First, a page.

Call of Duty is one of the biggest games franchises in the world and, on some levels, the funniest. The way that CoD: WWII was marketed suggests an interactive Saving Private Ryan. The reality is that my Axis coach shouts “zey haff ze ball” in multiplayer NFL-like Gridiron, as an opposition carrier runs towards our goal, before a period-appropriate hail of fire brings them down. “Gut, now drive forwardz!”

If that gave you tonal whiplash, try playing the thing. CoD: WWII is three games in one. A single-player campaign that shows a unit of US soldiers winning the war; online competitive multiplayer with a dozen modes; and then Nazi Zombies. Call of Duty is a series with annual releases, with multiple development studios working on staggered schedules. As a result, it has crystallised into a certain structure. CoD: WWII covers all the bases that players expect.

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When man meets metal: rise of the transhumans

Sun, 29 Oct 2017 08:00:22 GMT2017-10-29T08:00:22Z

At the borderline of technology and biology, ‘bodyhacking’ pioneers are defying nature to redesign their own bodies. Is this really the future?

Earlier this year I went to an event in Austin, Texas, billed as a sneak preview of the evolution of our species. The #Bdyhax Conference, which took place in a downtown exhibition complex, promised a front-row insight into the coming “singularity” – that nirvana foretold by science fiction in which biology and technology would fuse and revolutionise human capability and experience.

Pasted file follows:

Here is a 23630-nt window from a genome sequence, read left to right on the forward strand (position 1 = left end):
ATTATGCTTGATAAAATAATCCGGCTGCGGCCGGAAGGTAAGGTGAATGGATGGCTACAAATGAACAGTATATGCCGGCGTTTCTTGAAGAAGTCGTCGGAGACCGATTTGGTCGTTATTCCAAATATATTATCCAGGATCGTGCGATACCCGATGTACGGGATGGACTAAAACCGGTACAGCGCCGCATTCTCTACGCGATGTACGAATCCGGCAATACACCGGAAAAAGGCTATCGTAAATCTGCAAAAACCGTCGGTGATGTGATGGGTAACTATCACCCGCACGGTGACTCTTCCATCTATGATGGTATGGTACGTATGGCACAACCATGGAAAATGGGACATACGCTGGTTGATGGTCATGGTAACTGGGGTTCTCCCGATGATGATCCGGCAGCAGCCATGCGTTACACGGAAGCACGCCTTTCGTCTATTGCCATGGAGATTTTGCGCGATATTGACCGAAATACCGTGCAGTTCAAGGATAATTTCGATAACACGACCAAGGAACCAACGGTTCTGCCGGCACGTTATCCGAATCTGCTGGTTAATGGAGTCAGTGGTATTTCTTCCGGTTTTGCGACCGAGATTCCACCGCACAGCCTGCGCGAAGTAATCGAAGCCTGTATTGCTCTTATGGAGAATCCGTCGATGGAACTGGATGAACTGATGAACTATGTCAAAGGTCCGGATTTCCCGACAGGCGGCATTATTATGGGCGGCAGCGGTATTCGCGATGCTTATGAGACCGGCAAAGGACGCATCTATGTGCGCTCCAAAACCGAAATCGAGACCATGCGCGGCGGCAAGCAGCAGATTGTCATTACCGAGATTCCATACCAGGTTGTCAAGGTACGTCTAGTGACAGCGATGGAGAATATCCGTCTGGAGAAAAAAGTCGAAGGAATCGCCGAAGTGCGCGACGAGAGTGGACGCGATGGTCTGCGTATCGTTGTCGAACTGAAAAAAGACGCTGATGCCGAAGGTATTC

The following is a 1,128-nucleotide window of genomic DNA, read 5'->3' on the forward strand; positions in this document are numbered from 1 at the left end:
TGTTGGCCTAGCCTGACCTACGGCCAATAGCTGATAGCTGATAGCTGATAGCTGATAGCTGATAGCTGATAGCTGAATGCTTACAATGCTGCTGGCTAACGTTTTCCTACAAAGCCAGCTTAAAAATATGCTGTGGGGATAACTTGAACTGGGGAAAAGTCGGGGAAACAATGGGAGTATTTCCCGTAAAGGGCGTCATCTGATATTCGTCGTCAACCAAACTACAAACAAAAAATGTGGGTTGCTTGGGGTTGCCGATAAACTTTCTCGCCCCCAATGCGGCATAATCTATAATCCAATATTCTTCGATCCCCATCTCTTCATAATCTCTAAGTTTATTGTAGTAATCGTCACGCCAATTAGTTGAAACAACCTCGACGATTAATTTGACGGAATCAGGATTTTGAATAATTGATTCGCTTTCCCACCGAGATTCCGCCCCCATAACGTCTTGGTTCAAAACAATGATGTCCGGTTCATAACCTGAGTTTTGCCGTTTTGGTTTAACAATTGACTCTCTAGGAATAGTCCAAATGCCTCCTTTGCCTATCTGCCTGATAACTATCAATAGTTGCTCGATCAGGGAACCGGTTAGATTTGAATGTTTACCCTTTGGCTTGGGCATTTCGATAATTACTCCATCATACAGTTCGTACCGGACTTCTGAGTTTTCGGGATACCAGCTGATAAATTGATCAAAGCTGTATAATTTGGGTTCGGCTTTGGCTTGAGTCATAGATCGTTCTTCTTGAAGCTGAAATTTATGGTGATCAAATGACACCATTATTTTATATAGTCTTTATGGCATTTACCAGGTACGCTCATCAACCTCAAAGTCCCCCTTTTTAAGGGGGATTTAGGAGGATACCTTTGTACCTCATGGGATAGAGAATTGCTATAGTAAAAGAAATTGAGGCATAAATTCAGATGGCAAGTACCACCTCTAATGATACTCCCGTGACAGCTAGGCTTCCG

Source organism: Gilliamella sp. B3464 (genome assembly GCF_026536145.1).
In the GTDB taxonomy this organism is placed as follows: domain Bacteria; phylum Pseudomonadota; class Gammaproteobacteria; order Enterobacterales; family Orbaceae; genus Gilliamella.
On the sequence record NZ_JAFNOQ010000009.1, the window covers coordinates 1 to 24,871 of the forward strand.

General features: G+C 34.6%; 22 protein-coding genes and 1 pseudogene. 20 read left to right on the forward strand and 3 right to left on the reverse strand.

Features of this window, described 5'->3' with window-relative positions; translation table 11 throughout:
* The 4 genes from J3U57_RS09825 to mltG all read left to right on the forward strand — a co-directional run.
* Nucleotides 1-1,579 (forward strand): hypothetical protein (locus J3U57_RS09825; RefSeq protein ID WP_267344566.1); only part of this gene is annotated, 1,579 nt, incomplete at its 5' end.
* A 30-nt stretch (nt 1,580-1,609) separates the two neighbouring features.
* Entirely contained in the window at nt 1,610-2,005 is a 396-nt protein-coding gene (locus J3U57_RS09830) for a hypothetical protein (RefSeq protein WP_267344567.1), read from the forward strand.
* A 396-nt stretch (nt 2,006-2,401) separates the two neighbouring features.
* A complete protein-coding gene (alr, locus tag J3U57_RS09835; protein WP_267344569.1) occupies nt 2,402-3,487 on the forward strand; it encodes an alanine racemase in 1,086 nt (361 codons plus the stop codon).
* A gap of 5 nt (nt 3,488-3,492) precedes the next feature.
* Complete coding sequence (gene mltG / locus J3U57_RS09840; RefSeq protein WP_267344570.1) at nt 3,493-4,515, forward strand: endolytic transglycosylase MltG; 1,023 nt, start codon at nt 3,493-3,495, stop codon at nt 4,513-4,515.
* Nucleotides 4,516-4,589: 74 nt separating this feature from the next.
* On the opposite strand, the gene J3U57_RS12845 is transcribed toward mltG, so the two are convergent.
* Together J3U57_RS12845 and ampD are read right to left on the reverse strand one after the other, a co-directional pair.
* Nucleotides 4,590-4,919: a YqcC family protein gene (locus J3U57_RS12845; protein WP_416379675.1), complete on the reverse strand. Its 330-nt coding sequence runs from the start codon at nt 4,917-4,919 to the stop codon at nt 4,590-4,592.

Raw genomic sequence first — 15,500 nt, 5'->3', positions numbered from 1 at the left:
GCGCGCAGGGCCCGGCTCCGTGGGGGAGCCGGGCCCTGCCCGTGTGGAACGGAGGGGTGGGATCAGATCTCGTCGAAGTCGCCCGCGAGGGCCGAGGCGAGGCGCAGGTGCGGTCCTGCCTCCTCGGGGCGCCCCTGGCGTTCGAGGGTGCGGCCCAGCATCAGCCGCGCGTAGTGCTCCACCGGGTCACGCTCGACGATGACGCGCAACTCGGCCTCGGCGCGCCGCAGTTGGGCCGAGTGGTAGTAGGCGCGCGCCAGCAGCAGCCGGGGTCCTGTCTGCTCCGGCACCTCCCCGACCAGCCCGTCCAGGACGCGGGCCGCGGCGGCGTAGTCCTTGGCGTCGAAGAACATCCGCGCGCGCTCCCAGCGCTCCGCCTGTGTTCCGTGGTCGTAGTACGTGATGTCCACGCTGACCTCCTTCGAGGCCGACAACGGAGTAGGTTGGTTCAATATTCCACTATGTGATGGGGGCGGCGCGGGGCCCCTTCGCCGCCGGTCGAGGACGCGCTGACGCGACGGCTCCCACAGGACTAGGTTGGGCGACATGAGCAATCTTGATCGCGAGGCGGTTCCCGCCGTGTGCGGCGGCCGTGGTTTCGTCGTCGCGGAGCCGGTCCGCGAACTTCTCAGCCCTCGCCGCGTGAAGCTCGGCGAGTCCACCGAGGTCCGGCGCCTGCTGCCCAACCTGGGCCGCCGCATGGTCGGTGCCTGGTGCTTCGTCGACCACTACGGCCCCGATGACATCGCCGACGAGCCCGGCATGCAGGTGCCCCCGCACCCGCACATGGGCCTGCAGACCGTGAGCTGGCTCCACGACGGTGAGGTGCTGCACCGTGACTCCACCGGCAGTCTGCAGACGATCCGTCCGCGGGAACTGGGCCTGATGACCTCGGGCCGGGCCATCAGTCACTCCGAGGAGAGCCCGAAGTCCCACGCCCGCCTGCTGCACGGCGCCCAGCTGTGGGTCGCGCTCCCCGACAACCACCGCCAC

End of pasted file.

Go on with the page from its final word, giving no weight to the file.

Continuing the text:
The headline acts of the conference were mostly bodyhackers – DIY experimenters who, in their basements and garages, seek to enhance their own flesh and blood with biometric implants and cognitive enablers. These brave pioneers were extending their senses, overcoming physical limitation, Dan-Daring themselves and the rest of us into the future.

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Is drive-by sex toy hacking a wake-up call for Britain’s internet security? | Chi Onwurah

Fri, 06 Oct 2017 09:38:02 GMT2017-10-06T09:38:02Z

I’ve repeatedly asked the government to ensure households won’t be vulnerable to internet-of-things safety breaches. Will vibrators finally attract its attention?

Hacking tends to bring to mind compromised bank accounts or infiltrated government security systems, not anything as salacious as a dildo. But yesterday, the scientist Ben Goldacre alerted me to the practice of “screwdriving” – short-distance sex-toy hacking.

It might sound far-fetched, but the bluetooth low energy (BLE) networking protocol that “smart” sex toys often use can be compromised relatively easily, as demonstrated by security consultant Alex Lomas, who wandered the streets of Berlin taking control of Lovense Hush buttplugs.

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Which tablet should I buy with a £350 budget?

Thu, 16 Nov 2017 11:20:41 GMT2017-11-16T11:20:41Z

Dave and his partner need a new 10in tablet now that their old Samsung Tab 2 10.1 is slow. What is the best Android option – or should they try an iPad?

We want a new tablet to replace our old Samsung Tab 2 10.1, which has become very slow when we are browsing the shopping sites that my other half uses. We want a 10in screen and good enough performance that it will last several years.